When it comes to making money as an author, trial and error is important, and you may find that you have to take a few financial risks somewhere along the line. For instance, trying out an Amazon advertising strategy that doesn’t end up working may lose you some money in the short term, but you will at least have gained some valuable experience that can help you succeed in the future. Conversely, a strategy that you employed only half-heartedly may end up being very lucrative due to something unexpected happening, such as a video or a blog post going viral, for instance.
I once thought it would be a bright idea to get a few hundred business cards printed which had my website address on the front and some details of my book releases on the back, and then go around my neighbourhood posting a card through every letter box that didn’t display a ‘no junk mail’ sign. I even printed out a map of my local area, and highlighted on the map each and every road on which I had delivered the cards.
While the physical exercise probably did me the world of good, I don’t think I generated a single book sale as a result of that strategy, and at best I only got a handful of people to check out my website. With the benefit of hindsight, if I had used the money I spent on those business cards to advertise on Amazon, I would probably have sold quite a lot of books with hardly any effort at all. That said, you never know — maybe one of my neighbours has one of those business cards tucked away in the back of their wallet, and will one day pull it out during a time of crisis, order one of my books, and find the content of the book to be truly transformative. God works in mysterious ways, and I’m a firm believer that everything happens for a reason.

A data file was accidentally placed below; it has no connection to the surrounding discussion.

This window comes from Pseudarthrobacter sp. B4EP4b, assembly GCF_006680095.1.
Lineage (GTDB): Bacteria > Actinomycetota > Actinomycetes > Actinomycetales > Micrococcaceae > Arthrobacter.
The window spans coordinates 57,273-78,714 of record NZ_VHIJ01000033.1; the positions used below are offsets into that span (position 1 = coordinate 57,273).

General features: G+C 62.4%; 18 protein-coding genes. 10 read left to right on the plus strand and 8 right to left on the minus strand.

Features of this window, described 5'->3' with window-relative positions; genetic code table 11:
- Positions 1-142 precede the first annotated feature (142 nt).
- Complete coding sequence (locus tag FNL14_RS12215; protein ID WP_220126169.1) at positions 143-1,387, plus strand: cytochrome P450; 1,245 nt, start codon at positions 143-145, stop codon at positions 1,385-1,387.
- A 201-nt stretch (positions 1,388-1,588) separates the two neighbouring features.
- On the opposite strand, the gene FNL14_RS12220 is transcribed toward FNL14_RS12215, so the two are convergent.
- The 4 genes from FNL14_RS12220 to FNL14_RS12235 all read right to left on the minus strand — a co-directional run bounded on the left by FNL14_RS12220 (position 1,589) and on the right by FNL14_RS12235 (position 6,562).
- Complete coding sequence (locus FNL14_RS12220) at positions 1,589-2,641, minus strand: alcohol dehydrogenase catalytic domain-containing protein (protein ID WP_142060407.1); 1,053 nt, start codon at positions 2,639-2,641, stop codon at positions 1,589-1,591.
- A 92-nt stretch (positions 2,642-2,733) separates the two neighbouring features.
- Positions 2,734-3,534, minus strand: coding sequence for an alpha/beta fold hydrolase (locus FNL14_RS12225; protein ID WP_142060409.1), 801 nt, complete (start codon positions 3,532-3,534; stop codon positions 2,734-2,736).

My final thought is perhaps an obvious one, which is that you don’t need to make loads of money in order to be ‘successful’. I would argue that the number one indicator of success is our happiness levels, and often an abundance of money doesn’t equate with happiness at all. In fact, the more money we have, the more stressful life can become.
It’s important to have one’s basic needs met in life, of course, but beyond that happiness (at least as I see things) is about contributing to society in a meaningful way. We find happiness by making other people happy, and so rather than focusing on accumulating wealth, my advice is to focus on self-improvement. If you take this approach, you may find that financial security and book sales happen incidentally.